Jack Nicklaus 71-67-70-70—278

Nicklaus came to the last hole thinking he had a one-shot lead, but he was actually tied. He made bogey from a fairway bunker and missed the 36-hole playoff, which Charles won. “Lytham was the only one I really gave away,” Nicklaus said years later. “It was a learning experience.”

1971 MASTERS (Augusta National)

Charles Coody 66-73-70-70—279

Johnny Miller 72-73-68-68—281

Jack Nicklaus 70-71-68-72—281

Coody chased down Miller with birdies at the 15th and 16th holes, while Nicklaus couldn’t get anything going. Coody played the back-nine par-5s in one under on Sunday, while Nicklaus made two pars, even though he was hitting 4-iron into the greens while Coody was using woods. Jack did himself no favors with four Sunday three-putts.

1971 U.S. OPEN (Merion)

Lee Trevino 70-72-69-69—280

Jack Nicklaus 69-72-68-71—280

Two tied 282

Nicklaus missed a 15-foot birdie putt at the 72nd hole, and Trevino won the 18-hole playoff 68–71. He got some help from Jack, who left a ball in the bunker at the 2nd (bogey) and the 3rd (double), and chunked a wedge from the 10th fairway. Nicklaus was the runner-up in four of Trevino’s six major victories.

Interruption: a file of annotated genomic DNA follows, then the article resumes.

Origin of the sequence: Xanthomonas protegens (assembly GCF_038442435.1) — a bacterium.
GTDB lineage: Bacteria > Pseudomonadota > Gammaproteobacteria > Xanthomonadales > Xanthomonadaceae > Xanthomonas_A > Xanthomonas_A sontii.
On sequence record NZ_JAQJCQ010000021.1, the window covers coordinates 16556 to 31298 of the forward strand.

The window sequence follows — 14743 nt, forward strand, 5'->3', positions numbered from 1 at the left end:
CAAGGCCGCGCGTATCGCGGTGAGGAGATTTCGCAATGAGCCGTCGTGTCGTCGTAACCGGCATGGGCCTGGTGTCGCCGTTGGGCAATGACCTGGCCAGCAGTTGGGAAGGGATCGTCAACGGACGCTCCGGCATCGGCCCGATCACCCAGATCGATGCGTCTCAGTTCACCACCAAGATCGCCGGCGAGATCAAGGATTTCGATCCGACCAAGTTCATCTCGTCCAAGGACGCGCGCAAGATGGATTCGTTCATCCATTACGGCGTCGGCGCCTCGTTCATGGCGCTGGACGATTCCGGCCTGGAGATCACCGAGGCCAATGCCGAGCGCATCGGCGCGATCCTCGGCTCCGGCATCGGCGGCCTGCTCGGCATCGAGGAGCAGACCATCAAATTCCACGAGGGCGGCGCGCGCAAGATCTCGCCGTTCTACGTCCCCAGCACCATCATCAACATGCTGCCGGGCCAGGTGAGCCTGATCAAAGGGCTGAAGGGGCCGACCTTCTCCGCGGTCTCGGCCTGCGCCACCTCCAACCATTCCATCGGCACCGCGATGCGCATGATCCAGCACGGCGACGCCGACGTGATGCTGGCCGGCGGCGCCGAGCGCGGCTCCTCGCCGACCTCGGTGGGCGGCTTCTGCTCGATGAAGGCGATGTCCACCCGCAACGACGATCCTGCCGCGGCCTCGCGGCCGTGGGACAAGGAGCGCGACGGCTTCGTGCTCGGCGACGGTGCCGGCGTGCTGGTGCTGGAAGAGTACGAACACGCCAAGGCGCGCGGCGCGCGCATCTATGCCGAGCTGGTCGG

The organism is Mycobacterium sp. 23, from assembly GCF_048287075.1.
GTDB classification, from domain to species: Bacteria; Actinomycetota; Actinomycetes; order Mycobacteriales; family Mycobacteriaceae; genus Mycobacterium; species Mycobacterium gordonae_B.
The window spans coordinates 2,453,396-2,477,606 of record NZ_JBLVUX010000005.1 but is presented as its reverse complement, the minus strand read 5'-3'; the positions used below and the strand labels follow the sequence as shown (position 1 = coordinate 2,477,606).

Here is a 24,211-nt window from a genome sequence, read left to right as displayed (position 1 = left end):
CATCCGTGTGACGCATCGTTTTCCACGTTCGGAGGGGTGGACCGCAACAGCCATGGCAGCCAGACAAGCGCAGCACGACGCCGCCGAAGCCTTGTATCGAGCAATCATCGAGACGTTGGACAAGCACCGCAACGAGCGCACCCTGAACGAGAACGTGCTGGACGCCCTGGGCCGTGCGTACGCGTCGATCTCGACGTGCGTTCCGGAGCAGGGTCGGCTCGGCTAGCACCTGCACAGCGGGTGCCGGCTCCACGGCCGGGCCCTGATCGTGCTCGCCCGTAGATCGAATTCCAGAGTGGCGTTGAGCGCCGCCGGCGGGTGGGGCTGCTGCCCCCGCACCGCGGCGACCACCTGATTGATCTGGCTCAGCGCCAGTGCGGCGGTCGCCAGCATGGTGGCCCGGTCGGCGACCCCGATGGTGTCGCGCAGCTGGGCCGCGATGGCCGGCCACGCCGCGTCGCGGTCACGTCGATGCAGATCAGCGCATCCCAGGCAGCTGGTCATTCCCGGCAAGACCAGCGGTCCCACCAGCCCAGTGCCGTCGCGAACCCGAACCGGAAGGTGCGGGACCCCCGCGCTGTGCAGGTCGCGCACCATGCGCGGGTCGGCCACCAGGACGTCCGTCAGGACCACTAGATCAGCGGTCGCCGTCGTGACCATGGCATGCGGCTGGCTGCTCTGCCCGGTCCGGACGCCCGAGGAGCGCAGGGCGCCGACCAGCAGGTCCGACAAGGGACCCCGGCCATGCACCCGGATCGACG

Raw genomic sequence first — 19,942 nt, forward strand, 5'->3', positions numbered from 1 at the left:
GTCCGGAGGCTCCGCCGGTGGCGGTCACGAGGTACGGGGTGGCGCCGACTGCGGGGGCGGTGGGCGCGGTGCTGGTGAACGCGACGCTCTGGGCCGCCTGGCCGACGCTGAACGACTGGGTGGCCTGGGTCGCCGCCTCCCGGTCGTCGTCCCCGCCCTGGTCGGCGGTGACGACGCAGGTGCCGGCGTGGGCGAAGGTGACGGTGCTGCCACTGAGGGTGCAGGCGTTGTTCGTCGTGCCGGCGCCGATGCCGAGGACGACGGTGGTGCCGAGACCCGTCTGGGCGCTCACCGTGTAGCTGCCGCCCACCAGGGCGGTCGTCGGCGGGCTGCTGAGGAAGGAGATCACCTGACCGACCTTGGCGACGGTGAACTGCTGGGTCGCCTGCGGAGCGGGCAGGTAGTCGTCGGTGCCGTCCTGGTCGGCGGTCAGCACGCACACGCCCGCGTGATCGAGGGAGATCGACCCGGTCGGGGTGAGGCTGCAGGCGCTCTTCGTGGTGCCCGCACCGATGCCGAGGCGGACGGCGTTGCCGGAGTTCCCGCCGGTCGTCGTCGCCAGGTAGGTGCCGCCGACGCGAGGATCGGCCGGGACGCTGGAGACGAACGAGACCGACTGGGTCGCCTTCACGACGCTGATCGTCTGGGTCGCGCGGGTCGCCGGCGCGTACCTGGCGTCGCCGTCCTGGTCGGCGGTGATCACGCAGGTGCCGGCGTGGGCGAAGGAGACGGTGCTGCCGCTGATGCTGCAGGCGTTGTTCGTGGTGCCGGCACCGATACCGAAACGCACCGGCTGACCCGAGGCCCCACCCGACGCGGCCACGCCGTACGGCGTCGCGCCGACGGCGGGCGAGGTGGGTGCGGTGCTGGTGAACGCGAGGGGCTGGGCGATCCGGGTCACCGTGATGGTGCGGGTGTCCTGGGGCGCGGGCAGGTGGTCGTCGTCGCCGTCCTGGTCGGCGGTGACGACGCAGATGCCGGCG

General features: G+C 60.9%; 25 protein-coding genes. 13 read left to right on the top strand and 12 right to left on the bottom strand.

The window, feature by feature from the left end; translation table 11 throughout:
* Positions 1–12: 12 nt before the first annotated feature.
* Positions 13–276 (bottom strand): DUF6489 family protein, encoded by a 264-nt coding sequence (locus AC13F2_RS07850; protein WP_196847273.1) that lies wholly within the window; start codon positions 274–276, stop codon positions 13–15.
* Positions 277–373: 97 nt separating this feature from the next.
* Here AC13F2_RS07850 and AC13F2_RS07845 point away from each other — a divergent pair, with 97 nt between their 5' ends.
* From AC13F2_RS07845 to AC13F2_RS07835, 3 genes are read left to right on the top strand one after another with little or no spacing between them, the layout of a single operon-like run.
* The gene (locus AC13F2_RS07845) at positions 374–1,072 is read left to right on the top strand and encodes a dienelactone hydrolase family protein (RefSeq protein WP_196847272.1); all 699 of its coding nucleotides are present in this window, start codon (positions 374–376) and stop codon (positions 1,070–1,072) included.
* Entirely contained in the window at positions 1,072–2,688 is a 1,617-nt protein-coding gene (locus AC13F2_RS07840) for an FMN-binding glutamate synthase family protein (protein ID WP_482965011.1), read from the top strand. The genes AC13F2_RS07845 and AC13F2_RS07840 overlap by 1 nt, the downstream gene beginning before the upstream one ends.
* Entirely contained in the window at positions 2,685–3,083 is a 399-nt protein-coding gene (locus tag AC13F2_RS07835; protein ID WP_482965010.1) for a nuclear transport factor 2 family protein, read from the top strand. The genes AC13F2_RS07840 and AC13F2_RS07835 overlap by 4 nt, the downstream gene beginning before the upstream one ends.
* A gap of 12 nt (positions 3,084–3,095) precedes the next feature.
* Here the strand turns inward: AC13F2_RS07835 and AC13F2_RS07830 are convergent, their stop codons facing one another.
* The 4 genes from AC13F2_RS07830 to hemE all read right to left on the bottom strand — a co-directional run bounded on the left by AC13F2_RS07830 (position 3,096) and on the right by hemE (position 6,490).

1972 BRITISH OPEN (Muirfield)

Lee Trevino 71-70-66-71—278

Jack Nicklaus 70-72-71-66—279

Tony Jacklin 69-72-67-72—280

Nicklaus has called this his most disappointing loss, undoubtedly because he was playing the best golf of his career. The Grand Slam was in his sights—he’d already won the Masters and the U.S. Open. He trailed Trevino by six shots going into the final round but pulled into a tie by playing the first 15 holes in six under. Nicklaus missed a five-foot par putt at the 16th, and Trevino held on after chipping in for a crazy par at the 17th hole.

1977 MASTERS (Augusta National)

Tom Watson 70-69-70-67—276

Jack Nicklaus 72-70-70-66—278

Two tied 280

In search of his first major, Watson took a three-shot lead into Sunday. The two were tied as the fast-closing Nicklaus stood in the 18th fairway, but then Watson rolled in a 20-foot birdie putt at the 17th. The ensuing roar forced Nicklaus to back off his shot, and he would seal his fate with a last-hole bogey.